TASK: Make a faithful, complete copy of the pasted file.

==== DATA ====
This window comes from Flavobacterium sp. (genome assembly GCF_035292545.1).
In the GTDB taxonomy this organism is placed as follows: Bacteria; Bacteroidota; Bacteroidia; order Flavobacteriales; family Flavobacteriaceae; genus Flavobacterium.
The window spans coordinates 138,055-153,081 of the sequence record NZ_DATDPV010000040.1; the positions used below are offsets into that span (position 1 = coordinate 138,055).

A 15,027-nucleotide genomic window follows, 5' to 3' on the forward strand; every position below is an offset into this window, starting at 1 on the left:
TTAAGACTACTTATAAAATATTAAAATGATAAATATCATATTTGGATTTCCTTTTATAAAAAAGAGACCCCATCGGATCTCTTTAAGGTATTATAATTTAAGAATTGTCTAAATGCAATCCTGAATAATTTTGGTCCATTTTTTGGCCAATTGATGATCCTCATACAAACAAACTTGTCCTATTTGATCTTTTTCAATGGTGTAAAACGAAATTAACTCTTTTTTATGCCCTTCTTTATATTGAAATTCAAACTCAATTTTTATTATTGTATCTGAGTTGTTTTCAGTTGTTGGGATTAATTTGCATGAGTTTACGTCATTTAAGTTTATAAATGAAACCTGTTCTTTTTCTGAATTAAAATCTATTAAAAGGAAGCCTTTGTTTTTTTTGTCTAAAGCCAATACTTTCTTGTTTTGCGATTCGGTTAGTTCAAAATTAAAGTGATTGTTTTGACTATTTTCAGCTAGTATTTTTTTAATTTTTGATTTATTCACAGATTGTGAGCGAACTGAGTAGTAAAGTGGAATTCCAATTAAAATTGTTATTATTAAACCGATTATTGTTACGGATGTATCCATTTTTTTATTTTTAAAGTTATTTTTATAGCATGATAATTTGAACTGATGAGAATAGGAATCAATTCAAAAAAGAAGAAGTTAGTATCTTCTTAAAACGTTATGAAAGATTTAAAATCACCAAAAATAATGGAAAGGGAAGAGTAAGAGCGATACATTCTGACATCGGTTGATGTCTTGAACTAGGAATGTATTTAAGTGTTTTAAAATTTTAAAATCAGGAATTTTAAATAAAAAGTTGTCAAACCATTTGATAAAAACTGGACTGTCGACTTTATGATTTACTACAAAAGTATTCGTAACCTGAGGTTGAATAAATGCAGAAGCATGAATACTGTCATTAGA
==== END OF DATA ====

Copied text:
This window comes from Flavobacterium sp. (genome assembly GCF_035292545.1).
In the GTDB taxonomy this organism is placed as follows: Bacteria; Bacteroidota; Bacteroidia; order Flavobacteriales; family Flavobacteriaceae; genus Flavobacterium.
The window spans coordinates 138,055-153,081 of the sequence record NZ_DATDPV010000040.1; the positions used below are offsets into that span (position 1 = coordinate 138,055).

A 15,027-nucleotide genomic window follows, 5' to 3' on the forward strand; every position below is an offset into this window, starting at 1 on the left:
TTAAGACTACTTATAAAATATTAAAATGATAAATATCATATTTGGATTTCCTTTTATAAAAAAGAGACCCCATCGGATCTCTTTAAGGTATTATAATTTAAGAATTGTCTAAATGCAATCCTGAATAATTTTGGTCCATTTTTTGGCCAATTGATGATCCTCATACAAACAAACTTGTCCTATTTGATCTTTTTCAATGGTGTAAAACGAAATTAACTCTTTTTTATGCCCTTCTTTATATTGAAATTCAAACTCAATTTTTATTATTGTATCTGAGTTGTTTTCAGTTGTTGGGATTAATTTGCATGAGTTTACGTCATTTAAGTTTATAAATGAAACCTGTTCTTTTTCTGAATTAAAATCTATTAAAAGGAAGCCTTTGTTTTTTTTGTCTAAAGCCAATACTTTCTTGTTTTGCGATTCGGTTAGTTCAAAATTAAAGTGATTGTTTTGACTATTTTCAGCTAGTATTTTTTTAATTTTTGATTTATTCACAGATTGTGAGCGAACTGAGTAGTAAAGTGGAATTCCAATTAAAATTGTTATTATTAAACCGATTATTGTTACGGATGTATCCATTTTTTTATTTTTAAAGTTATTTTTATAGCATGATAATTTGAACTGATGAGAATAGGAATCAATTCAAAAAAGAAGAAGTTAGTATCTTCTTAAAACGTTATGAAAGATTTAAAATCACCAAAAATAATGGAAAGGGAAGAGTAAGAGCGATACATTCTGACATCGGTTGATGTCTTGAACTAGGAATGTATTTAAGTGTTTTAAAATTTTAAAATCAGGAATTTTAAATAAAAAGTTGTCAAACCATTTGATAAAAACTGGACTGTCGACTTTATGATTTACTACAAAAGTATTCGTAACCTGAGGTTGAATAAATGCAGAAGCATGAATACTGTCATTAGA